Maine Pistol Rescue Reflects Gun Saint Revolver Defense

Photograph: Standing in front of the boarded-over broken window of their front door, Lindsey Levasseur, left, and Trevor Whitney tell the story of an early morning home invasion Wednesday at their apartment in Richmond, Maine. Trevor works as an armed security officer for an armored truck service company and served with the U.S. Marines in both Iraq and Afghanistan.

“A Maine resident last week used a Sig Sauer .40-caliber semiautomatic handgun to protect life and limb in an incident reflecting the 1860 use of percussion revolvers by St. Gabriel Possenti in Italy to protect villagers from marauding renegades,” John M. Snyder, chairman of the St. Gabriel Possenti Society and advisory board member of the National Association of Chiefs of Police, noted today.

“Citizens use handguns defensively two to four million times a year in the United States, according to scholarly estimates,” Snyder added, who served as an editor with the National Rifle Association (NRA).

“As St. Gabriel Possenti and others have so clearly demonstrated in recent centuries,” Snyder stated, “people can and do use handguns to save lives and protect the innocent.  Let the holy life of St. Gabriel Possenti be an example to all who use handguns for defense of the innocent and for other worthy purposes.  Let Vatican pontificators designate St. Gabriel Possenti officially the Patron of Handgunners.”

Police Mug Shot of Shad Hembree a home invader who picked the wrong home to invade.
Police Mug Shot of Shad Hembree a home invader who picked the wrong home to invade.

In the recent Richmond, Maine incident, Trevor Whitney, 28, shot Shad Hembree, 48, as Hembree threatened Whitney and Whitney’s girlfriend, Lindsay Levasseur, 23, in a home invasion, according to Richmond Police Chief Scott MacMaster.

Whitney, who carries his handgun in connection with his security officer position with the Loomis Armored Truck Company. Whitney also served with the U.S. Marine Corps 2007-2013, completing combat tours in Iraq and Afghanistan.

When Hembree broke into the apartment, Whitney tried to get him to leave.  Hembree persisted.  Whitney said he first aimed at Hembree’s head, but did not want to kill Hembree.  He then shot him in the shoulder.  Whitney said, “I was aiming at his face, and I just really didn’t want to take his life – I just wanted to get him away from the situation…I’m glad I was right there, right next to my pistol to defend myself, because I don’t know what would have happened.”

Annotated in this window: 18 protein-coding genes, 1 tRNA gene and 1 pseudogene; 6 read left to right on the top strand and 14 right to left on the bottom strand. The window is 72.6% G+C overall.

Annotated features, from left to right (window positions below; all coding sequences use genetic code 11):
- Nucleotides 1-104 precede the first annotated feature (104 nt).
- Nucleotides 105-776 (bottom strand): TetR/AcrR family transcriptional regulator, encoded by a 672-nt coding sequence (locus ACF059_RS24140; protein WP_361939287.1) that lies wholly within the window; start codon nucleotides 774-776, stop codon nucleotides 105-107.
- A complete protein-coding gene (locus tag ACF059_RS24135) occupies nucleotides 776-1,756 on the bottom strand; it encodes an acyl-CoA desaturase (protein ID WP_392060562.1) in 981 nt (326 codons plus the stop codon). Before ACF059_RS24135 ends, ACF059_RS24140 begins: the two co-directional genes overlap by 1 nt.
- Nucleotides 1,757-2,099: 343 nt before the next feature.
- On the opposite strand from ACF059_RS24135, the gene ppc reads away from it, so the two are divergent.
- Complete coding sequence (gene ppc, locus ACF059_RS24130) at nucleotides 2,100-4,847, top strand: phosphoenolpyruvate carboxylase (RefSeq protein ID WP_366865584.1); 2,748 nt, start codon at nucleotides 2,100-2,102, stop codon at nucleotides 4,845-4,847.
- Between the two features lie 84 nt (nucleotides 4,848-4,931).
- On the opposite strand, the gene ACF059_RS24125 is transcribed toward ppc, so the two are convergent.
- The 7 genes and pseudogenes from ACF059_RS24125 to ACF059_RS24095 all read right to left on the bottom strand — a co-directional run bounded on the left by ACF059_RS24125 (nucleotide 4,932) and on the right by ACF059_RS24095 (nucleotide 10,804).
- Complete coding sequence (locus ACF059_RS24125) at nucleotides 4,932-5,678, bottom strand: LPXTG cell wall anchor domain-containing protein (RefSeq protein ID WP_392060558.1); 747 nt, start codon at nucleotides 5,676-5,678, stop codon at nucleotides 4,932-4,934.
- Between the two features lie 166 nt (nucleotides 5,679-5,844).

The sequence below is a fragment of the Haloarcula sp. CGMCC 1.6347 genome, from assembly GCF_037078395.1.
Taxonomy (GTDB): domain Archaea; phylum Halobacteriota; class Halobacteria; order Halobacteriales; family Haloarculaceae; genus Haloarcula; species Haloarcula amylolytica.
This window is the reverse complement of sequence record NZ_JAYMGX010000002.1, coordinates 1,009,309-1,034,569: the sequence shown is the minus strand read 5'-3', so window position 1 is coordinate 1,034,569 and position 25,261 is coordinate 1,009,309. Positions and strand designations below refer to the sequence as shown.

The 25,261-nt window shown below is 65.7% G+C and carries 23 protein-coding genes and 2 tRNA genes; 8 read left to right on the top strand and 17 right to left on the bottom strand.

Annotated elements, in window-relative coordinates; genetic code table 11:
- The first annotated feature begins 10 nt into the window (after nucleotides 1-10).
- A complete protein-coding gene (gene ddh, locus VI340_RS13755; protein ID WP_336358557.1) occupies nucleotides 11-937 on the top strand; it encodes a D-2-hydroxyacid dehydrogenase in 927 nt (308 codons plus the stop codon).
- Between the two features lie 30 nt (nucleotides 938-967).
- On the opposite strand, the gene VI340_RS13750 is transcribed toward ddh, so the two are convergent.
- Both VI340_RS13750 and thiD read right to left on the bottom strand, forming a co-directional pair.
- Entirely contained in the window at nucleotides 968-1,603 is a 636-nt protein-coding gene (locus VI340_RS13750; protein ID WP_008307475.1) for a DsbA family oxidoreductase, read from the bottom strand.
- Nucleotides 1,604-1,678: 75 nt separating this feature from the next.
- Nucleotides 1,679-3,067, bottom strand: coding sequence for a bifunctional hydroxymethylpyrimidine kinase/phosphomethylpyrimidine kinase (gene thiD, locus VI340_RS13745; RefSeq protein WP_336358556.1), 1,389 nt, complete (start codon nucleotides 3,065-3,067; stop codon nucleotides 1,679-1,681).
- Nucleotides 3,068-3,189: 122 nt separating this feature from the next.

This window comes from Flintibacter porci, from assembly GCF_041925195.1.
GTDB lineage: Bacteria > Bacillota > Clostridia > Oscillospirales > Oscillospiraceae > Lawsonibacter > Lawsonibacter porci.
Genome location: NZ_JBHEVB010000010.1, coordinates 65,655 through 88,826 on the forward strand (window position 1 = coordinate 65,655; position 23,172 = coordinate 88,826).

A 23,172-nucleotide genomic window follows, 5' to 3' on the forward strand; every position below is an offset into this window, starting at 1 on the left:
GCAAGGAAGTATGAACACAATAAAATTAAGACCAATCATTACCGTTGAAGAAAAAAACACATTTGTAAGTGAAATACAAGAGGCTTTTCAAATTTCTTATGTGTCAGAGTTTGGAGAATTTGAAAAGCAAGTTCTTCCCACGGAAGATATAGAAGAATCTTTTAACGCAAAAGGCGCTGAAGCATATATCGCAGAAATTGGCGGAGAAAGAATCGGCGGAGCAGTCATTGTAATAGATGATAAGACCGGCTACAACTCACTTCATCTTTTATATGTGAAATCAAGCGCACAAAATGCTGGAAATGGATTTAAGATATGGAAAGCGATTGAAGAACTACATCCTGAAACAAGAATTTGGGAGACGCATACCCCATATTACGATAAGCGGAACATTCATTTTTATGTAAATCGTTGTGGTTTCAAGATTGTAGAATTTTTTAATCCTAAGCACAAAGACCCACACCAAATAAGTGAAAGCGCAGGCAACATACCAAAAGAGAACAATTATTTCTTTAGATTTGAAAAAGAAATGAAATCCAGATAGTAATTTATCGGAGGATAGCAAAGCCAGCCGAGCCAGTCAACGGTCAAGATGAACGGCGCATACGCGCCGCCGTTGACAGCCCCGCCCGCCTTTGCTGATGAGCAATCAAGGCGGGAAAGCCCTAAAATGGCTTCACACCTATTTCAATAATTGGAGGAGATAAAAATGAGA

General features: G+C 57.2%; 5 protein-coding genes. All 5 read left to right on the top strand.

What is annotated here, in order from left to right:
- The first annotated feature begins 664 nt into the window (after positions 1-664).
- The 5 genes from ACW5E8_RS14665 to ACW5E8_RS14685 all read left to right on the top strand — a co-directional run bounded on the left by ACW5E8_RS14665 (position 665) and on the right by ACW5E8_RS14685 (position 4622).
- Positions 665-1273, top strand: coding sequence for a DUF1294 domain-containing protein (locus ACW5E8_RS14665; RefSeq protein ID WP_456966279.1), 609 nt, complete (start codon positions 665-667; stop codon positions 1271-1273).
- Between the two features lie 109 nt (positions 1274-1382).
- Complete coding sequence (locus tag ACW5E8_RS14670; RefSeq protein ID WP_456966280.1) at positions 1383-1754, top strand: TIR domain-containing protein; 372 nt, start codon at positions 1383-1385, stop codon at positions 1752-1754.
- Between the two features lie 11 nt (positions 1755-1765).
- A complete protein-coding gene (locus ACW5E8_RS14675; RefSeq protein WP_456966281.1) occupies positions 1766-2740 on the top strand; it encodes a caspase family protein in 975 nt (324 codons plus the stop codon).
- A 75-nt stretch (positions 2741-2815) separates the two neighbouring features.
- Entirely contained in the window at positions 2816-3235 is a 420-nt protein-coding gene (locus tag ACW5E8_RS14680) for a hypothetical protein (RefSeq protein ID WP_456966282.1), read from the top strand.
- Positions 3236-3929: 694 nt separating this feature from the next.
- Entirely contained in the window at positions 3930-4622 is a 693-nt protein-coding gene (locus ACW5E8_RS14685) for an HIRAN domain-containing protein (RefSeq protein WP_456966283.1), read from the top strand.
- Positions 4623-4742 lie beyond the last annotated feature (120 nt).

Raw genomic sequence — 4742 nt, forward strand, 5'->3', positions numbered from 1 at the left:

Police Chief MacMaster said, “It was clearly a situation of self-defense,” the Kennebec Journal reported on March 8.

A century and a half earlier, in 1860, St. Gabriel Possenti used handguns to save villagers in Isola del Gran Sasso, Italy from a gang of marauders.

“The action of the Maine Marine veteran mirrors the action of St. Gabriel Possenti,” Snyder said.  “Both actions show that people can and do use handguns to save lives.”

Snyder stated, “Last month, the international St. Gabriel Possenti Society, Inc. noted the February 27 feast day of St. Gabriel Possenti, a Catholic saint who used handguns to save the innocent from the wicked.  The interdenominational Society commemorates its 29th anniversary this year.”

“The life of St. Gabriel Possenti shows that a holy person can use firearms to promote peace and justice,” Snyder commented.  “Firearms possession and use are compatible with sanctity.  Sometimes people need guns to defend life, truth and freedom.  Catholic Church leaders and others should realize this.  St. Gabriel Possenti, pray for us.”

In 1860, St. Gabriel Possenti rescued the villagers of Isola del Gran Sasso, Italy from a marauding gang of about 20 renegade soldiers with an outstanding display of handgun marksmanship.

St. Gabriel Possenti freed a young woman from would-be rapists by taking the rapists’ revolvers.  He then confronted the onrushing brigands, pointing the revolvers at them. Possenti fired at a lizard that happened to be running across the road.  He killed it with one shot. Having demonstrated his excellent handgun marksmanship, St. Gabriel Possenti took command of the situation and ran the now-frightened brigands out of town.